As policing has militarized to fight a faltering war on drugs, few tactics have proved as dangerous as the use of forcible-entry raids to serve narcotics search warrants, which regularly introduce staggering levels of violence into missions that might be accomplished through patient stakeouts or simple knocks at the door.
Thousands of times a year, these “dynamic entry” raids exploit the element of surprise to effect seizures and arrests of neighborhood drug dealers. But they have also led time and again to avoidable deaths, gruesome injuries, demolished property, enduring trauma, blackened reputations and multimillion-dollar legal settlements at taxpayer expense, an investigation by The New York Times found.
For the most part, governments at all levels have chosen not to quantify the toll by requiring reporting on SWAT operations. But The Times’s investigation, which relied on dozens of open-record requests and thousands of pages from police and court files, found that at least 81 civilians and 13 law enforcement officers died in such raids from 2010 through 2016. Scores of others were maimed or wounded.
The casualties have occurred in the execution of no-knock warrants, which give the police prior judicial authority to force entry without notice, as well as warrants that require the police to knock and announce themselves before breaking down doors. Often, there is little difference.
Some SWAT veterans find it confounding that many police agencies remain so devoted to dynamic entry. The tactic is far from universally embraced, and a number of departments have retired or restricted its use over the years, often after a bad experience.
The National Tactical Officers Association, which might be expected to mount the most ardent defense, has long called for using dynamic entry sparingly. Robert Chabali, the group’s chairman from 2012 to 2015, goes so far as to recommend that it never be used to serve narcotics warrants.
“It just makes no sense,” said Mr. Chabali, a SWAT veteran who retired as assistant chief of the Dayton, Ohio, Police Department in 2015. “Why would you run into a gunfight? If we are going to risk our lives, we risk them for a hostage, for a citizen, for a fellow officer. You definitely don’t go in and risk your life for drugs.”
Another former chairman of the association, Phil Hansen, said SWAT teams tended to use dynamic entry as “a one-size-fits-all solution to tactical problems.” As commander of the Police Department in Santa Maria, Calif., and before that a longtime SWAT leader for the Los Angeles County Sheriff’s Department, he said it seemed foolhardy to move so aggressively in a state that voted in November to legalize recreational marijuana.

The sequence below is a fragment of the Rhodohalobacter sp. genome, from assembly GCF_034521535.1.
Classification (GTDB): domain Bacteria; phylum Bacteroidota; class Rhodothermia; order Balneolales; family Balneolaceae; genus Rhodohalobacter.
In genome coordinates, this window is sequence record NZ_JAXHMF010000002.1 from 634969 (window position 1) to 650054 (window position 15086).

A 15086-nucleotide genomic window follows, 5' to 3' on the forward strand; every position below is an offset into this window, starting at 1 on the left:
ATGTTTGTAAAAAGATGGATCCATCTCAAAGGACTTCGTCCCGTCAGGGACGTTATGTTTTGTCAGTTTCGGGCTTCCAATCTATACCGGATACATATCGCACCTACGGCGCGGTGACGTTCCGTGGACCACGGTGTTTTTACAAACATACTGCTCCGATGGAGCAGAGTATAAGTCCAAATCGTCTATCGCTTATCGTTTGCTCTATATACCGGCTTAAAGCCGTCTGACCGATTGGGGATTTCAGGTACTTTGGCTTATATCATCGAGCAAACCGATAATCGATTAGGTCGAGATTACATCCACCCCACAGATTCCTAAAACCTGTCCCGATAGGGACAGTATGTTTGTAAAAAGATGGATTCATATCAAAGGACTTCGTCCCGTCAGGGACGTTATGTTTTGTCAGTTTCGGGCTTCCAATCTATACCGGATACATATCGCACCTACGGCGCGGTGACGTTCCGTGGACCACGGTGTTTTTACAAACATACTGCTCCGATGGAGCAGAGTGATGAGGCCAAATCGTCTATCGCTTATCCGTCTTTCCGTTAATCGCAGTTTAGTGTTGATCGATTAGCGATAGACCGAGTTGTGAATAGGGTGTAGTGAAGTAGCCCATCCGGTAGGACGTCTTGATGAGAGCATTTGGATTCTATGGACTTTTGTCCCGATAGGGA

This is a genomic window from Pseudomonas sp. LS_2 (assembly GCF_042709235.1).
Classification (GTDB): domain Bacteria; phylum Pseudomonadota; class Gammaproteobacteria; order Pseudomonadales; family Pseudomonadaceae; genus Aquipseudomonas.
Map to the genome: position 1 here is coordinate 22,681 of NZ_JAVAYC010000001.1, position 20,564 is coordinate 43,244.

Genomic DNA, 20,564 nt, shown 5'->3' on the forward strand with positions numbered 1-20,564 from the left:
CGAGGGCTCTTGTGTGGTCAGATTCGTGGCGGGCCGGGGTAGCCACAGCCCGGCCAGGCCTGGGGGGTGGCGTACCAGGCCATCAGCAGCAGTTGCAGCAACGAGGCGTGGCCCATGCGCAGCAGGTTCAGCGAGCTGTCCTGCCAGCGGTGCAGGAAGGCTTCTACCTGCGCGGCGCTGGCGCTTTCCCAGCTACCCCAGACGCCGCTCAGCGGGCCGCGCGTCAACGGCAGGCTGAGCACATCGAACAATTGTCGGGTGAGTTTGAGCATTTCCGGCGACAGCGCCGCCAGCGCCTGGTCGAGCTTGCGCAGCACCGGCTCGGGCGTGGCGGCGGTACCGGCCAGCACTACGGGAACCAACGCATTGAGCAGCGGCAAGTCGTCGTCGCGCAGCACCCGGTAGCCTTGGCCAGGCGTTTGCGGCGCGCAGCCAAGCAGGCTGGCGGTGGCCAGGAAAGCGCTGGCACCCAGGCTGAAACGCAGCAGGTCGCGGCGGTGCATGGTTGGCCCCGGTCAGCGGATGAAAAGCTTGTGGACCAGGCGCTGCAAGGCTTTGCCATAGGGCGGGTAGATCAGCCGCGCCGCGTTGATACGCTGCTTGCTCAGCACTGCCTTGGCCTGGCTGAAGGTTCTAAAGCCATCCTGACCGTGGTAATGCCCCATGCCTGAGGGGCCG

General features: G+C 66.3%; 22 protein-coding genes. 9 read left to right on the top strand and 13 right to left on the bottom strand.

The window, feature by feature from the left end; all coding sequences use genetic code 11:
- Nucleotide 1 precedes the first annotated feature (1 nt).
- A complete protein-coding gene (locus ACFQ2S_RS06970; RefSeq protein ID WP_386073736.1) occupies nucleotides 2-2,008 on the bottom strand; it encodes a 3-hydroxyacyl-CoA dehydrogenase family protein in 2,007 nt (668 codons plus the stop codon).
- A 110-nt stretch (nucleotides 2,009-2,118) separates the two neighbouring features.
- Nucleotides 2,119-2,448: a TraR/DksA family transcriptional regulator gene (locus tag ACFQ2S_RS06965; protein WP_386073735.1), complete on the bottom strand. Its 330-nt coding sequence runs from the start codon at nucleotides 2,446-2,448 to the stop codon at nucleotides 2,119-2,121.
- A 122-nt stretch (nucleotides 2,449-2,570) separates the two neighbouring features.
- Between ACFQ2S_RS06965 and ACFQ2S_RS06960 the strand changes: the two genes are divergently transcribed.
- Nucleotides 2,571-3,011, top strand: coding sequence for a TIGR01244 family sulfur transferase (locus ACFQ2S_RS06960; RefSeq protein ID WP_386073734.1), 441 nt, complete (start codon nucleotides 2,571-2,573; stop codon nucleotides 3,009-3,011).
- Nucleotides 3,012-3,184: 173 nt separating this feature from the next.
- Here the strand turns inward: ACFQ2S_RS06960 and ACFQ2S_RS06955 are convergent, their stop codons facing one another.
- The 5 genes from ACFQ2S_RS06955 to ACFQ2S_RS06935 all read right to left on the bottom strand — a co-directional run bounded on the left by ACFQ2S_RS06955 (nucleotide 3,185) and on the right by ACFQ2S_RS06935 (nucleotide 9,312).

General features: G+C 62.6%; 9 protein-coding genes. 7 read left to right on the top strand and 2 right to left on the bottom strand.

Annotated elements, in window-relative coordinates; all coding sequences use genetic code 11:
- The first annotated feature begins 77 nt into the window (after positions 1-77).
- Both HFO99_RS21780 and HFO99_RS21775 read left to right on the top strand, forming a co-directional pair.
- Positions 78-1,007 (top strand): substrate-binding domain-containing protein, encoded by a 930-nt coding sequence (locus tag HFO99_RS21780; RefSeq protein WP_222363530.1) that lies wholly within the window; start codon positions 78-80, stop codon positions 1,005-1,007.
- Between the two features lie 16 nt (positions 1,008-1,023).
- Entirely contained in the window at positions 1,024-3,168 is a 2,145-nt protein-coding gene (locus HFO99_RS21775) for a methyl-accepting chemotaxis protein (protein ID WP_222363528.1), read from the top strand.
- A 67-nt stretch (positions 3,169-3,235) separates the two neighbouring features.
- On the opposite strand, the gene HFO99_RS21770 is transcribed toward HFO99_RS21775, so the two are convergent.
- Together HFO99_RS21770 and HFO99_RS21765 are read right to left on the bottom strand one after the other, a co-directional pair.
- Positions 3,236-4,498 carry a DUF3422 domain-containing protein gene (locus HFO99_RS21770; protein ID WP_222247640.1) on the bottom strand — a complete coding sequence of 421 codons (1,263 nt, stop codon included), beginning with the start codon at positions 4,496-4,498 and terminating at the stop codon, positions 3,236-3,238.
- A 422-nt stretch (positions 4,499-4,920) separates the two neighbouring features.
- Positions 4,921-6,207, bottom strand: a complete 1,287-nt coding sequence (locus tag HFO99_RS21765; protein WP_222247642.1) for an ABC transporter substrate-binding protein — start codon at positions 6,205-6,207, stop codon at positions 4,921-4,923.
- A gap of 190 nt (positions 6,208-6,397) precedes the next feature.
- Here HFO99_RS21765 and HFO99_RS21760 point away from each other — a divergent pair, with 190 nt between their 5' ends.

“Why am I risking people’s lives to save an ounce of something that they’re bringing in by the freighter every year?” he asked.
“If you want to take the position that narcotics laws in this country should not be enforced, then O.K., yeah,” said Sheriff Greg Champagne of St. Charles Parish in Louisiana, the president of the National Sheriffs’ Association. “That’s not the position of the law enforcement people around the country that I know. If you’re going to make narcotics cases you need to have evidence, and search warrants are how you get it.”
Sheriff Champagne said his deputies looked for opportunities to detain suspects on the street or in cars. Even so, he said, “there are times we just have to go in.”
“There’s an argument that no-knock warrants can actually be safer for residents and officers because a well-trained SWAT team can neutralize a situation in seconds and minimize the chance for hostage-takings and standoffs,” he added. “You can always point to the one bad case, but look at the thousands of cases where a no-knock warrant was executed without injury and heroin is seized. How many lives are saved because we got it off the street?”
Clearly there are other factors that contribute to the tactic’s staying power. Some of it, according to long-term observers, derives from the adrenalized, hypermasculine, militaristic ethos of SWAT.
“It’s culturally intoxicating, a rush,” said Dr. Kraska, the criminologist. “It involves dressing up in body armor and provocative face coverings and enhanced-hearing sets, a cyborg 21st-century kind of appeal. And instead of sitting around and waiting for something to happen twice or three times a year, you can go out and generate it.”
That culture is reinforced by a cottage industry of tactical training contractors, many of them veterans of the Iraq or Afghanistan wars, who are hired by police departments to keep SWAT teams up to date.
“For them, collateral damage is something you try to avoid but it’s not a deal breaker,” Commander Hansen said. “That doesn’t translate well for police work. If you’re in the military and told to clear a block of houses in a half-hour, you’re going to do it quickly by kicking in doors and throwing grenades. It’s a whole different theater of operations.”
Another potential factor is the incentive sometimes provided by asset forfeiture laws when contraband or drug proceeds are found in a residence. Revenue generated by those seizures typically reverts back to law enforcement agencies.